As discussed here, here, here, and here, there are different opinions as to when one is allowed to break their fast and end Shabbos, ranging from 36 minutes (mine) to 42 minutes to 60 minutes to 72 minutes to different times for fasts and Shabbos/Yom Kippur/Yom Tov. Where did these different opinions start? I understand that all of them are different calculations for when three stars come out, but why do different communities calculate that differently?

  • A variety of factors may be debated regarding the calculation of zmanim including whether elevation is to be factored in, and whether the zmanim are dependent on set amounts of time, or on the sun being a certain number of degrees below the horizon. One could also debate which point of the sun one measures from. – mevaqesh Aug 21 '16 at 18:51
  • @DoubleAA: Thanks. I did not realize that it wasn't 3 different-sized stars across the board (or anywhere, for that matter). – DonielF Aug 21 '16 at 21:23

On a Torah level (mideoraysa), the appearance of three medium stars defines the onset of night: Shema may be recited from then onward and motzei shabbos occurs then. The most widely accepted views for when this occurs range from when the sun in 6.2 to 6.55 degrees below the horizon (though a view common in the US and UK requires waiting until this sun is 7.08 degrees below the horizon). This is not a set number of minutes, but varies according to latitude and season, among other factors.

However, for Krias Shema, the Shulchan Aruch, following Rabbeinu Yonah, requires waiting until three small stars have emerged. As R. Eliezer Melamed writes in his Peninei Halacha:

“The time to recite the evening Keriat Shema is “when you lie down” – when people lie on their beds to sleep, which starts when it gets dark. The Chachamim established a sign for the beginning of this time, when three medium-sized stars can be seen in the sky. This is because large stars are also visible during the day or at bein hashemashot (twilight). However, when three medium-size stars (according to the naked eye) emerge after them, it is a sign that night has begun (HaZemanim BaHalachah chapters 49-50). This time is called tzeit hakochavim. To avoid error, and to prevent mistaking big stars for medium ones, the Rishonim write that one must wait until he sees three small stars appear in the sky (Talmidei Rabbeinu Yonah; Shulchan Aruch 235:1).”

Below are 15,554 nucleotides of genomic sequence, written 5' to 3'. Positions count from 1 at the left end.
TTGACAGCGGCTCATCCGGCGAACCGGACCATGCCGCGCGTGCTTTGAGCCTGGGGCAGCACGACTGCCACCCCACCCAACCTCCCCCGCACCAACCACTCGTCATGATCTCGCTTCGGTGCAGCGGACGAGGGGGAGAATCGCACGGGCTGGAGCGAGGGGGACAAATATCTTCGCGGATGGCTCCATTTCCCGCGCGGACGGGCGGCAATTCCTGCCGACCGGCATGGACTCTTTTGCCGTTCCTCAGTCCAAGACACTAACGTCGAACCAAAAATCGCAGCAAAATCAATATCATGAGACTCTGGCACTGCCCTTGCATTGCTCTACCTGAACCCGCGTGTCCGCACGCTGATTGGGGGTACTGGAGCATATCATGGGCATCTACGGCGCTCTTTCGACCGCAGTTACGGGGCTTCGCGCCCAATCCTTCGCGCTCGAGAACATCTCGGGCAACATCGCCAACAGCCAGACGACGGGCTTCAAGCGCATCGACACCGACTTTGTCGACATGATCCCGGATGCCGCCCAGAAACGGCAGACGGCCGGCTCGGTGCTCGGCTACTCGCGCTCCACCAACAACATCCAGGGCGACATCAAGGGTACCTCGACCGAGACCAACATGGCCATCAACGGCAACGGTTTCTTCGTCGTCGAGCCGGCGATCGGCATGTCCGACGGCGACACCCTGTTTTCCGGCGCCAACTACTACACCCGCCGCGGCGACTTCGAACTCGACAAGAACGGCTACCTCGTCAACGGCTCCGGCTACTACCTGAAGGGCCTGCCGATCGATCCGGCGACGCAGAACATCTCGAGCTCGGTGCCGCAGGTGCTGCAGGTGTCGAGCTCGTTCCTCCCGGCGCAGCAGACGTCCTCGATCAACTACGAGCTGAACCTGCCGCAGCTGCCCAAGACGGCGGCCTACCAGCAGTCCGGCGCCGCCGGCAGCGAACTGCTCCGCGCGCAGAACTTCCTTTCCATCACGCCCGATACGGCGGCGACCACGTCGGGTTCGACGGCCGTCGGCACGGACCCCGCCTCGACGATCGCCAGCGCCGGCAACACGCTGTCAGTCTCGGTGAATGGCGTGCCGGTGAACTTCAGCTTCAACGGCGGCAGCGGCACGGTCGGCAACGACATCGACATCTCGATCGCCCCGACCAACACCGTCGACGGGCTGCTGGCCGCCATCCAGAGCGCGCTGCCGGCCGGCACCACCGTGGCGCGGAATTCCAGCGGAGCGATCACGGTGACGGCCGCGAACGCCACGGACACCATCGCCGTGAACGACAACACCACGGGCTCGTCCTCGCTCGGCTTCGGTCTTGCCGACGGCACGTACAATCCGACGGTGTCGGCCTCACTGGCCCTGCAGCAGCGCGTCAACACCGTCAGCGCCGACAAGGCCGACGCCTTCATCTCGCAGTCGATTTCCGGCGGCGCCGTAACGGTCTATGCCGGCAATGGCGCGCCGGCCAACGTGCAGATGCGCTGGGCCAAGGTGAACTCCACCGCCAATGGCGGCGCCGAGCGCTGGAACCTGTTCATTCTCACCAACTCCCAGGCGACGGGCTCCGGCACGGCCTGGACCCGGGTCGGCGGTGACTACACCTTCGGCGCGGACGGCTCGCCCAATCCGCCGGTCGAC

This is slightly earlier than the requirement of “three small stars in one place” for motzei Shabbos. Myzmanim does not give a time for “three small stars” (it uses 8.5 degrees as the default time for motzei shabbos/“three small stars in one place”), but R. Moshe Sokoloff reports that the person behind Myzmanim agreed that this should be around 8 degrees and that mirrors the ruling in contemporary works such as R. Dovid Borztyn’s Zmanim Kehilchasam. Others are comfortable with earlier times (either because they use an earlier time for three medium stars or because they believe there is less reason to wait for three small stars nowadays, when the potential for confusion has diminished due to our reliance on accurate clocks and calendars). As R. Eliezer Melamed writes, “However, so that people will not come to err, the Shulchan Aruch rules that they must wait until three small stars emerge, meaning, another few minutes. Some say that nowadays, since we use clocks, there is no need to wait. See HaZemanim BaHalachah 51, note 3.”

Some who hold this view sanction reciting shema from as early as 6.2 degrees onwards, though 6.45 degrees is more common (i.e. the time given as “end of ordained fasts according to R' Tukaccinsky” on Myzmanim).

As far as motzei shabbos times are concerned (where we wait for "three small stars in one place"), Dr. William Gewirtz writes, " 8.5 degrees is the most common current measurement for hashekhah, the requisite level of darkness15 that equates to the conclusion of Shabbat according to the ge’onim" and " With a few exceptions, the opinions of a vast majority of posekim equate to a point less than or equal to 8.5 degrees, with almost all falling in a range from approximately 7.5 to 9.3 degrees. Note that using 7.5 to 9.3 degrees for the conclusion of Shabbat, as opposed to approximately 6 degrees, parallels the extension from three medium stars to three small (and adjacent) stars."

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    This touches on small/medium/clusters as theory but completely skips all the 3/4 mil times (and 3.25 mil times). And where do any of these degree numbers come from?? So much missing... – Double AA Mar 6 '18 at 12:51
  • In practice, most poskim do not use 3/4 of a mil for ascertaining night time, in part because we generally do not see three medium stars 3/4 of a mil after sunset, even using the long shiur for a mil (and also due to some uncertainty as to when the 3/4 of a mil should start from, and how they should be adjusted). The degrees are either interpretations of shiurim given by other poskim or simply when various observers have reported seeing three medium/small stars. – Joseph Mar 6 '18 at 12:56
  • So because they are used more rarely practically you don't talk about them? They are the Ikar times. Myzmanim lists many of them. Everything you wrote here is basically just a Chumra. Which observers observed what under what conditions? – Double AA Mar 6 '18 at 12:58
  • I am not pretending that the 13.5 minute views do not exist, though I would note that in his new sefer Rav Ovadiah's son R. David agrees that the 13.5 minutes should be adjusted based on degrees (and Rav Ovadiah is one of the few who does rely on the 3/4 mil calculation lehakel). My point is that the vast majority of communities will not rely on the 3/4 of a mil shiur lehakel, even though many will use it when it is more machmir. – Joseph Mar 6 '18 at 13:19
  • Let us continue this discussion in chat. – Joseph Mar 6 '18 at 13:38

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